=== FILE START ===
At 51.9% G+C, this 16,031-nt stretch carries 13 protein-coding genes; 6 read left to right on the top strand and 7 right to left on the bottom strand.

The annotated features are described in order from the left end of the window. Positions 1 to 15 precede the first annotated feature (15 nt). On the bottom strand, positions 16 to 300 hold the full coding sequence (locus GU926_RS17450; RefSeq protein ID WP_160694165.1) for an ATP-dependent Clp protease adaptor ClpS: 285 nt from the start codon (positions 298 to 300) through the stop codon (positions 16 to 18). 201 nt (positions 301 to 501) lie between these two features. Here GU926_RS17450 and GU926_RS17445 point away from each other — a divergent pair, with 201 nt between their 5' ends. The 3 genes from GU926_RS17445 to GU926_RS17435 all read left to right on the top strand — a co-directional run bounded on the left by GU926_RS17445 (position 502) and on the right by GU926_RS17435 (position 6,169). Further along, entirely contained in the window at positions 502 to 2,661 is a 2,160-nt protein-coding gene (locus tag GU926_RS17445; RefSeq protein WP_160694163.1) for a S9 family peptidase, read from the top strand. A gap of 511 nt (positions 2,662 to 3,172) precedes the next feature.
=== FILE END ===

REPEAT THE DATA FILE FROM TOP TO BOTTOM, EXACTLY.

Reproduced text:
At 51.9% G+C, this 16,031-nt stretch carries 13 protein-coding genes; 6 read left to right on the top strand and 7 right to left on the bottom strand.

The annotated features are described in order from the left end of the window. Positions 1 to 15 precede the first annotated feature (15 nt). On the bottom strand, positions 16 to 300 hold the full coding sequence (locus GU926_RS17450; RefSeq protein ID WP_160694165.1) for an ATP-dependent Clp protease adaptor ClpS: 285 nt from the start codon (positions 298 to 300) through the stop codon (positions 16 to 18). 201 nt (positions 301 to 501) lie between these two features. Here GU926_RS17450 and GU926_RS17445 point away from each other — a divergent pair, with 201 nt between their 5' ends. The 3 genes from GU926_RS17445 to GU926_RS17435 all read left to right on the top strand — a co-directional run bounded on the left by GU926_RS17445 (position 502) and on the right by GU926_RS17435 (position 6,169). Further along, entirely contained in the window at positions 502 to 2,661 is a 2,160-nt protein-coding gene (locus tag GU926_RS17445; RefSeq protein WP_160694163.1) for a S9 family peptidase, read from the top strand. A gap of 511 nt (positions 2,662 to 3,172) precedes the next feature.